"If there was a giant we were standing on the shoulders of, it was Avatar. Avatar was the first time I got what this whole big-screen 3D format was about. I got why you had to go to the movies to see that. It was a great experience too.

"Since then, 3D has been a big piece of business for Hollywood, but I don't know if anyone has ever outdone the 3D that was done there. So we shot native 3D, using the system that James Cameron had been a part of developing, along with all of this technology that people haven't really been using," says Favreau.

He presented the footage using a newly designed Dolby 3D laser- projection system, which The Jungle Book will be the first film to be screened in at selected theatres around the world The system has not yet been installed in Singapore cinemas, according to Disney.

The result is a story where the only live-action character is Mowgli, played by 12-year-old newcomer Neel Sethi. All the animals and much of the environment were created using computer-generated and motion-capture techniques.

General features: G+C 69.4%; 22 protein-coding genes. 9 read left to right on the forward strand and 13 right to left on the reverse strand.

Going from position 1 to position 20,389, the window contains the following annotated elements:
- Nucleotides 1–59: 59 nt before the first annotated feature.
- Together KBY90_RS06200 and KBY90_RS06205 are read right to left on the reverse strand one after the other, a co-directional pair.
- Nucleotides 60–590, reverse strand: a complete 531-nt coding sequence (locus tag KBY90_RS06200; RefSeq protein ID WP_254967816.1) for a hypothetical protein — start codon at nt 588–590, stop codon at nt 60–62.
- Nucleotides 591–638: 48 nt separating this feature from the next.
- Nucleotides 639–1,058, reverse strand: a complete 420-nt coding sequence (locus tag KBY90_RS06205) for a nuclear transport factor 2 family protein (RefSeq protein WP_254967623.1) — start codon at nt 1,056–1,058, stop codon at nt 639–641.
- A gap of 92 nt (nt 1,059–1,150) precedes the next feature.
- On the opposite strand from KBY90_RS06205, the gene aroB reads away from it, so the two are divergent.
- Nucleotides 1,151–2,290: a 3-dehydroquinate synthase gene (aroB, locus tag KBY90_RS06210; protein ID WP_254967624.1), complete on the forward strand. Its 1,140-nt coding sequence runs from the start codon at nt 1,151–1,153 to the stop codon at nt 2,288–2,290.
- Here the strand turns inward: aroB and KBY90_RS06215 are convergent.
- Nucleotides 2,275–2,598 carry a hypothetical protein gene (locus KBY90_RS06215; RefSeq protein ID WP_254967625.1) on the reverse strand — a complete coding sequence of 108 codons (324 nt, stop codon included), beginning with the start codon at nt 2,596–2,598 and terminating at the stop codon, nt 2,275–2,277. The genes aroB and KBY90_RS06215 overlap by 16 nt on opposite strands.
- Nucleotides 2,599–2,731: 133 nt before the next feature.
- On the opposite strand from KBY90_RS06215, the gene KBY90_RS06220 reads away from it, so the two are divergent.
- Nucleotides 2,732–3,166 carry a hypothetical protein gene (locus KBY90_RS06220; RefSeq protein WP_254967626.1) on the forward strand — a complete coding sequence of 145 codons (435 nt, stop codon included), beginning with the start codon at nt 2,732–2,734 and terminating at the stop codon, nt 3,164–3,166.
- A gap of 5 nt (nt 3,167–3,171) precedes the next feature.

The effects have wowed critics.

According to Favreau, the incredibly detailed animation of the animals is so cutting-edge that the only thing comparable is what audiences saw in the Oscar-winning movie The Revenant, when a CGI bear attacks Leonardo DiCaprio's character.

The team researched animal behaviour and studied every talking-animal movie they could get their hands on.

Favreau says: "We never asked them to behave in a way they normally wouldn't. Dogs or wolves are very expressive with their eyebrows so you could get away with lots. Cats don't use their eyebrows. Bears use their lips and eyebrows. We never wanted to push it into an area where it got weird."

The look of many of the main animal characters was customised for the actors who voiced them in the star-studded cast, which features Ben Kingsley as Bagheera, the panther who looks after Mowgli; Bill Murray as Baloo, Mowgli's bear friend; Idris Elba as Shere Khan, a tiger who threatens the boy; Scarlett Johansson as Kaa the snake; and Christopher Walken as King Louie, a now-extinct species of ape known as a gigantopithecus.

"In the case of the snake, having Scarlett didn't affect the design. But for King Louie, we really wanted it to have Christopher Walken's blue eyes and the look and the way his face is rigged.

"With Bill Murray, we could take advantage of the way he uses his eyebrows. It was enough that you could see the soul of the actor, but not enough to take you out of the reality of the movie."